Even if you find yourself excelling in skills required for multiple positions, it’s always best to focus on one and perfect that first of all.
This will allow you to improve on skills that you are not good at and improve over time.
Here are a few tips for choosing your soccer position:
If you have been on the soccer field for some time, you should have a pretty good idea of what your general strengths and weaknesses are with regards to the game.
Noticing these qualities about yourself is extremely crucial since it will guide you in choosing the correct fit for your particular set of skills.
If you are faster than the average players for instance, being a winger or a side back may work well for you.
On the other hand, if you notice outstanding hand-eye co-ordination, quick-reflexes and agility, maybe being a goalie is where you would shine.
Every position on the soccer field has more than one role whether during attack or defense. Therefore, it is crucial that you get to understand the roles and what they entail when both attacking and defending.
Understanding other roles will enable you to judge which role is most suited to your skills and personality.
Furthermore, it helps you understand the other players and how to work together with other roles to achieve the team’s objectives… which is inherently scoring goals!
One of the easiest yet most effective ways to choose a position in soccer is by observing the pros at play. This way, you will see first-hand what it takes to execute the roles of a specific position to the fullest both when on or off the ball.
Do not get carried away after watching one or two games, or just one player in the position you are interested in. Watch a lot of games from different teams, noticing how the role evolves depending on team formation and game situation.
Lastly, do not choose a position just because your favorite player does it best.
Instead, check to see which positions match best with your natural and acquired skill set.
Most soccer players are great at playing in a single position and feel most comfortable if their role is clearly defined. Nonetheless, there are players who have the uncanny ability to transition between roles, almost seamlessly, and play different roles as the game demands.
It is not normally expected from a player to act as the jack-of-all trades in a team, but players who excel in their secondary role can be a manager’s dream come true.
Such players give a whole new outlook on what their position entails, offering more variety and options that cannot be achieved from a regular player.
Players who are able to assume multiple roles and positions in a team normally have an extremely great ability to read the game so as to know the perfect time to shift between the roles.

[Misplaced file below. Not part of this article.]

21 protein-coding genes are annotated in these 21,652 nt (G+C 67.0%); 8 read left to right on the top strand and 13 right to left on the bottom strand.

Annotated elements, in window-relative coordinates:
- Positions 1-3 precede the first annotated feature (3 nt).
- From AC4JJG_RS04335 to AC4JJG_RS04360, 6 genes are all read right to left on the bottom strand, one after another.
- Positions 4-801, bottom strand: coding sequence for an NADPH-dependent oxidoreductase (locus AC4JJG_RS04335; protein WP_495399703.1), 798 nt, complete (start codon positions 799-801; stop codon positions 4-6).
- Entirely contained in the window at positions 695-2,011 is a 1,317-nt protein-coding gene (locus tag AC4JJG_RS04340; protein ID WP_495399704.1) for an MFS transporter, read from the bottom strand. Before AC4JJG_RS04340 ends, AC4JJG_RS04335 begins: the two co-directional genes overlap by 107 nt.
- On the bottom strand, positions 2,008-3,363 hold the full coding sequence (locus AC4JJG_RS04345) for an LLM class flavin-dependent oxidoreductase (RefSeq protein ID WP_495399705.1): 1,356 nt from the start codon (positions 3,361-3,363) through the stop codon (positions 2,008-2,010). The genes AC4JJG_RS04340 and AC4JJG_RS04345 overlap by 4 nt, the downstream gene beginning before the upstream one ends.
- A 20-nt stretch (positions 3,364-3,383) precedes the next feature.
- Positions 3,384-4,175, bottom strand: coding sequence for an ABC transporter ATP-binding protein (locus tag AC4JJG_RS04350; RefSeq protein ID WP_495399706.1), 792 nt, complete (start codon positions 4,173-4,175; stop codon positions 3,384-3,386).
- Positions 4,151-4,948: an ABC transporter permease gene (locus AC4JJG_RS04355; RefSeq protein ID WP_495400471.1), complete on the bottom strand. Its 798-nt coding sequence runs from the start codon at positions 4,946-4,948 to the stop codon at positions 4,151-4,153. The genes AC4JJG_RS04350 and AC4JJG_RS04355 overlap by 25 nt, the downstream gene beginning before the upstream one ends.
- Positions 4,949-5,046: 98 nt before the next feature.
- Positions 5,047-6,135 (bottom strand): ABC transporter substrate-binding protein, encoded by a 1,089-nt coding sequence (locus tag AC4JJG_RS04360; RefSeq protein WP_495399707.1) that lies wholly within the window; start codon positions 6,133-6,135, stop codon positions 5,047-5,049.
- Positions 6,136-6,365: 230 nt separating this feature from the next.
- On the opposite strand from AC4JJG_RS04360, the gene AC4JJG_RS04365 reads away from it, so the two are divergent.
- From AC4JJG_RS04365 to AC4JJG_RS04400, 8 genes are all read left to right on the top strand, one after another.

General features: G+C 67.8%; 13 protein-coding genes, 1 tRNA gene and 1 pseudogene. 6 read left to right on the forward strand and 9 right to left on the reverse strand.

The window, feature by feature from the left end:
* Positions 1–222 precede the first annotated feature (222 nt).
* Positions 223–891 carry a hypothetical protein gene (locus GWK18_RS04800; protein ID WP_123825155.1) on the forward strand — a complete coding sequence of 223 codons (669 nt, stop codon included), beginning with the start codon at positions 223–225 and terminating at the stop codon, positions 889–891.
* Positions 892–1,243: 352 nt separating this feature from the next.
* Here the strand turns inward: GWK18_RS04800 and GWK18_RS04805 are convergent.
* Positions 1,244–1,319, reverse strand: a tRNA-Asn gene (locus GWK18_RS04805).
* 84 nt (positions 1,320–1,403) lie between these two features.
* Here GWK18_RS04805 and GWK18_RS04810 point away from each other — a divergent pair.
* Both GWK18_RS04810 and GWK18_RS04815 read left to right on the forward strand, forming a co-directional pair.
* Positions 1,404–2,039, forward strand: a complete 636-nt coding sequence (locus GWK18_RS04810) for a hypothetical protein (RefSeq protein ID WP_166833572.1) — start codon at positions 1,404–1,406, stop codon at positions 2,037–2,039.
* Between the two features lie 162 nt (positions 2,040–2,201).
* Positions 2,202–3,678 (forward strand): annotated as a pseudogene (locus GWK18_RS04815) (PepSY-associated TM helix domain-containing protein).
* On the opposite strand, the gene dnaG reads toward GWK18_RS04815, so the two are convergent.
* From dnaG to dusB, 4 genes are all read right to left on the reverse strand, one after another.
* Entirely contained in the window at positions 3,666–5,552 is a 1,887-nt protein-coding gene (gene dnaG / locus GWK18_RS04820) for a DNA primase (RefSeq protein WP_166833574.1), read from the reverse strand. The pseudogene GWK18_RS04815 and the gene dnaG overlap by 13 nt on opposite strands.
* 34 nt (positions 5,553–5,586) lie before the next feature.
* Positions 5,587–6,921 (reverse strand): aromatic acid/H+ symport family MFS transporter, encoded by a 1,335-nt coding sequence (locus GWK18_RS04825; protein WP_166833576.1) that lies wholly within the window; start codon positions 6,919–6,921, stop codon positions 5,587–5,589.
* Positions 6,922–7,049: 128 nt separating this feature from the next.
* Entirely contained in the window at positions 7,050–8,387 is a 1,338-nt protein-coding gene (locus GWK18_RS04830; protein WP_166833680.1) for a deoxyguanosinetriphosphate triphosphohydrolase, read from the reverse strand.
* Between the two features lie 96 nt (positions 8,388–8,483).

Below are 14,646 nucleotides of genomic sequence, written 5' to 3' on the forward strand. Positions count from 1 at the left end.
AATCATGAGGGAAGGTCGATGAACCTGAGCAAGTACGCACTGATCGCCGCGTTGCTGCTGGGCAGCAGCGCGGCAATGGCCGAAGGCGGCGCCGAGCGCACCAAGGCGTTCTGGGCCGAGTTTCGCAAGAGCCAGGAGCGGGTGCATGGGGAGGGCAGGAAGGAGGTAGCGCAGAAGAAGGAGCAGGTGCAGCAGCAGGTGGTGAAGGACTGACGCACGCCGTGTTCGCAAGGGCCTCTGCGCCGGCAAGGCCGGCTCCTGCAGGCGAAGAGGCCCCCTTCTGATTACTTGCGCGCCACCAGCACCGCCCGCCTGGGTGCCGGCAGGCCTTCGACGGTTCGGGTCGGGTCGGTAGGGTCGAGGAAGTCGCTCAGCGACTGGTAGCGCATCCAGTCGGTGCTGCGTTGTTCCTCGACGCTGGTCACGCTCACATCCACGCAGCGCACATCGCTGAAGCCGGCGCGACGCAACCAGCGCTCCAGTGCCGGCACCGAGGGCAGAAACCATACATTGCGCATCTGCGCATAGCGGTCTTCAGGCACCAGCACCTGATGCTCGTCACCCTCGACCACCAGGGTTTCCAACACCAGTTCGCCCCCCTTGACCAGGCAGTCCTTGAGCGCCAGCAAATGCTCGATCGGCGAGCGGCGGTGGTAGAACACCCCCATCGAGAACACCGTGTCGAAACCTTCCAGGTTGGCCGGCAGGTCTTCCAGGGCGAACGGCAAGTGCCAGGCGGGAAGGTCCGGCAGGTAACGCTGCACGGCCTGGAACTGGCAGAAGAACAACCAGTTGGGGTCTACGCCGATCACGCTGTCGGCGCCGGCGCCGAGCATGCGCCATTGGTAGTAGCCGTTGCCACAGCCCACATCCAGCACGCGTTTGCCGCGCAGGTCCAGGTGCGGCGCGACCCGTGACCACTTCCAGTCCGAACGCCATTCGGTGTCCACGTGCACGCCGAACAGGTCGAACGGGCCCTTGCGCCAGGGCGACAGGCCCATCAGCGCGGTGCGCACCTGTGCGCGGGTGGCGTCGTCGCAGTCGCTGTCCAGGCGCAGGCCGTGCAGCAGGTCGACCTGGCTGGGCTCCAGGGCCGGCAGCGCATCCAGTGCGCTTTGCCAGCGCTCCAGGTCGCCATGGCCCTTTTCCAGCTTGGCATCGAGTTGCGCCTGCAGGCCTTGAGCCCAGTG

This quality is brought to life well by Arsenal’s Nacho Monreal who can intelligently switch between being a left-back, left-wing back and central defender almost effortlessly.
Another wizard at changing roles in the game is Thomas Muller of Bayern Munich. Starting his career mainly as a midfielder, Muller has evolved to fit well and play in other positions. Including being the centre-forward, right-forward, and central attacking midfielder.
Lastly, James Milner is another tip top example of a player who is great at switching position.
In fact, Milner has changed positions and roles, more than he has changed clubs. Milner career started with him as a winger, but since then, the Liverpool player has played on either flanks, at the centre of midfield, in the wing-back and full-back positions and even as a second striker.
If you watch a lot of soccer games, you will realize that players often move all over the pitch, getting pulled and pushed by the opposition’s movements.
Other players are naturally energetic, and may seem to pop up all over the pitch, giving the impression that they are playing multiple roles.
For instance, it is not unusual to find defenders with a knack of positioning themselves in just the perfect spot to score a goal. They prove that just because they are defenders, it does not mean that they cannot attack occasionally.
Of course, positions in soccer are not marked in stone, and realistically, no player is going to come to a sudden halt if they notice they are out of their designated positions during gameplay.
Instead, players try to maintain their position as much as possible without losing possession or leaving an unmanned area.